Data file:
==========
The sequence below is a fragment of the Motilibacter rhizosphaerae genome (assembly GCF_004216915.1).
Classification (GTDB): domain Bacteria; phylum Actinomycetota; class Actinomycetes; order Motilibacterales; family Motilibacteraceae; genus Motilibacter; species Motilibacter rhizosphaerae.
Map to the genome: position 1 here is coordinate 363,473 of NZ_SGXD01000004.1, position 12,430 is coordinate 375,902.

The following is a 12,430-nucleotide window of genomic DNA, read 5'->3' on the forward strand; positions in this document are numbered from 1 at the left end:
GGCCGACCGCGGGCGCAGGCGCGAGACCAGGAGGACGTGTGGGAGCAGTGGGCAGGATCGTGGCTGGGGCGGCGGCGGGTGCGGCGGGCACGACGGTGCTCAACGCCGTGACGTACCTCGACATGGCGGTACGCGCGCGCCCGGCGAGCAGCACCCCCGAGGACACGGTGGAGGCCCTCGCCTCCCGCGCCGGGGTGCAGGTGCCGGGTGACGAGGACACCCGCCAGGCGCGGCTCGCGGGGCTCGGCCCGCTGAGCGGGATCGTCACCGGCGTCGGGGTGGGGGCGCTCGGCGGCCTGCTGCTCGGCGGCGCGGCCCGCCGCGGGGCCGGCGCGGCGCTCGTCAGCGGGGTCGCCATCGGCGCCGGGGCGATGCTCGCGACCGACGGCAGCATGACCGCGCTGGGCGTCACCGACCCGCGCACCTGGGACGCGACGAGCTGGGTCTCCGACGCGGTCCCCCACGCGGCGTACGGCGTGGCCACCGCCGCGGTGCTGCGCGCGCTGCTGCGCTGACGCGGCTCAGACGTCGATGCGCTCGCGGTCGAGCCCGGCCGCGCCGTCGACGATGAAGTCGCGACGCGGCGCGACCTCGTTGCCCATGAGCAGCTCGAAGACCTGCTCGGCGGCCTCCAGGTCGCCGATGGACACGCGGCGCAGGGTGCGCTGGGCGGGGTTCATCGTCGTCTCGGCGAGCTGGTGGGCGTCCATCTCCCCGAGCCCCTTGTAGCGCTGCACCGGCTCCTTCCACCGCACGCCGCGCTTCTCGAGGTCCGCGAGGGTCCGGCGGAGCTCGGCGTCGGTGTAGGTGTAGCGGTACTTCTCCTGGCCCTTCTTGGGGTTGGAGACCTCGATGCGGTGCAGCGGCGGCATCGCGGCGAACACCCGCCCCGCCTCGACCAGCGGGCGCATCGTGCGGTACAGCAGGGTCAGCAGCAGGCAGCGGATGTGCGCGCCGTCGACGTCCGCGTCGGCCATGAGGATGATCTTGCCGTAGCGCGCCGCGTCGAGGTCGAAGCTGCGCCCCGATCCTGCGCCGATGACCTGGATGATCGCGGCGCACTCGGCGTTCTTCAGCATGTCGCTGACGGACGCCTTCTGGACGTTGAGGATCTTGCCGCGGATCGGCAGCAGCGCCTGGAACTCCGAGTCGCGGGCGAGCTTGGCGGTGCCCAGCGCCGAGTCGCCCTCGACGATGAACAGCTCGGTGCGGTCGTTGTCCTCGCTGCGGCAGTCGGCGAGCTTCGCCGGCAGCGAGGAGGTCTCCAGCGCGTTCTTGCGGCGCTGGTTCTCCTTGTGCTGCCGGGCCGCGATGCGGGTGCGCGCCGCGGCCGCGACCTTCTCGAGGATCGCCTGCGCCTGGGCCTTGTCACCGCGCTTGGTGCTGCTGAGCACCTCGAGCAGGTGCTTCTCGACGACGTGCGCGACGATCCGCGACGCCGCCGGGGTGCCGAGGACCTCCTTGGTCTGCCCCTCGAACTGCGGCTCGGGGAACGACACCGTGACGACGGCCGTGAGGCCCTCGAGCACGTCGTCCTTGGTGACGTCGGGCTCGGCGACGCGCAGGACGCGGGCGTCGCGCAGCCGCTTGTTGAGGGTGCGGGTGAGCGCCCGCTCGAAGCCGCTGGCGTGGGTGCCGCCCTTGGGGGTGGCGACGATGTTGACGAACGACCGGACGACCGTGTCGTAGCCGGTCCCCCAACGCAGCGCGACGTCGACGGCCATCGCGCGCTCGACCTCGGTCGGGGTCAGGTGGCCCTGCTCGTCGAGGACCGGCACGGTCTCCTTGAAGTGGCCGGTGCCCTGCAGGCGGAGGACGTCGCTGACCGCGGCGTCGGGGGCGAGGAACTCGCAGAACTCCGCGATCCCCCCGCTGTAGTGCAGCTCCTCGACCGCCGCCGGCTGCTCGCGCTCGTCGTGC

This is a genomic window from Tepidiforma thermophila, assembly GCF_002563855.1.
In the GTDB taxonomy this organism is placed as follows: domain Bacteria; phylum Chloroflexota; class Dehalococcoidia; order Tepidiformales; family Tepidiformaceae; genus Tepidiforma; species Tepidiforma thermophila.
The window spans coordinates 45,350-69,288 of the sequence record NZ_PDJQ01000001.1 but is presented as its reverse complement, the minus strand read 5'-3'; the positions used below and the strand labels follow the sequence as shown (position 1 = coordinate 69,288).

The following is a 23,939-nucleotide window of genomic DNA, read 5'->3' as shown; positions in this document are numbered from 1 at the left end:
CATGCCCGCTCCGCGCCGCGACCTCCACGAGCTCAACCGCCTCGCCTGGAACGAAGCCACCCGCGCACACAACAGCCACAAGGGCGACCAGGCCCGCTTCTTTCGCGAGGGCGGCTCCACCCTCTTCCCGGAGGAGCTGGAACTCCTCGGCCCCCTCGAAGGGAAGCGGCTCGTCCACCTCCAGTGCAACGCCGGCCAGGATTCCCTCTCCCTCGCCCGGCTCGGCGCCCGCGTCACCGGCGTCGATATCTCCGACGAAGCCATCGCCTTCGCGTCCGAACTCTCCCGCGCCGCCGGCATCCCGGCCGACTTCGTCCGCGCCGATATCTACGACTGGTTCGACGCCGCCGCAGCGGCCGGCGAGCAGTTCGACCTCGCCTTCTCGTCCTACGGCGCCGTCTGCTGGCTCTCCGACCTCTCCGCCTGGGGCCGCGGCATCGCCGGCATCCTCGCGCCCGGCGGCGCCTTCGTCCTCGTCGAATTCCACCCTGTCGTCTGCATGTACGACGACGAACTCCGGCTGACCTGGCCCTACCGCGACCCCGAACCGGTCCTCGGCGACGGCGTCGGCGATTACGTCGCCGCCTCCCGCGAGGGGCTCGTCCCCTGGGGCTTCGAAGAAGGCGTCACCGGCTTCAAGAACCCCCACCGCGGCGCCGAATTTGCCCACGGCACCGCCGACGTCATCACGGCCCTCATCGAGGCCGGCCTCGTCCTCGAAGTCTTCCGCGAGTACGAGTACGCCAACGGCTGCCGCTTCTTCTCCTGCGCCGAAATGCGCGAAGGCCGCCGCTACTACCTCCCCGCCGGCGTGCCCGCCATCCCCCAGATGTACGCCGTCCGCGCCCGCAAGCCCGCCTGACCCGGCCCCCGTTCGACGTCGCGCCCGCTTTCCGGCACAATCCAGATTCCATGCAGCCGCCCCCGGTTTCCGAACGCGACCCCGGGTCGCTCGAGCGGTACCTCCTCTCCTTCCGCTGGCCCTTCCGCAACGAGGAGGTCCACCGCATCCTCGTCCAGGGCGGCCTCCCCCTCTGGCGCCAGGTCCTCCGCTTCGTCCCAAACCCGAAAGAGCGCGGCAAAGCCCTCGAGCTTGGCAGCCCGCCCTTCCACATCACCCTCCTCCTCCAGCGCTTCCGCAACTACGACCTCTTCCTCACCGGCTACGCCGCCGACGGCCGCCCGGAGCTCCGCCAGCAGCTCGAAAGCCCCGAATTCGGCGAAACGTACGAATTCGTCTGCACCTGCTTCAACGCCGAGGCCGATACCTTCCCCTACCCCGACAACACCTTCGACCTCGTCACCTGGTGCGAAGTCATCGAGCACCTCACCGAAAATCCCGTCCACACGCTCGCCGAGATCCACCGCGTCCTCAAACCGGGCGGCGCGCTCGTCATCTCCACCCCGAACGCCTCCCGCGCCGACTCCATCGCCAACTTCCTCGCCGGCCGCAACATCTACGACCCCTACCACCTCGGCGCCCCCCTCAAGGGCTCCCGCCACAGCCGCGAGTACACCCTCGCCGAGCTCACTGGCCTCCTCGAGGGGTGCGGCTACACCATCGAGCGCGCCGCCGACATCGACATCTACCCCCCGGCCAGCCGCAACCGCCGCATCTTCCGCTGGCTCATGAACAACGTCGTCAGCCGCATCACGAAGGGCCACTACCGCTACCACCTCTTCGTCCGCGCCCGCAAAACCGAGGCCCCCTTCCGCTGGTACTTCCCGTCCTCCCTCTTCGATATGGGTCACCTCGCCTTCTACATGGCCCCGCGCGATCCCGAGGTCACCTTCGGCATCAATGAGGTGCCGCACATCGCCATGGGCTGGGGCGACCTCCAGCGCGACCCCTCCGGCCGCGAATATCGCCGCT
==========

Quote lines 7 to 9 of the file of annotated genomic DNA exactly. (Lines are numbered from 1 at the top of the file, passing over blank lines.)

In the GTDB taxonomy this organism is placed as follows: domain Bacteria; phylum Chloroflexota; class Dehalococcoidia; order Tepidiformales; family Tepidiformaceae; genus Tepidiforma; species Tepidiforma thermophila.
The window spans coordinates 45,350-69,288 of the sequence record NZ_PDJQ01000001.1 but is presented as its reverse complement, the minus strand read 5'-3'; the positions used below and the strand labels follow the sequence as shown (position 1 = coordinate 69,288).

The following is a 23,939-nucleotide window of genomic DNA, read 5'->3' as shown; positions in this document are numbered from 1 at the left end: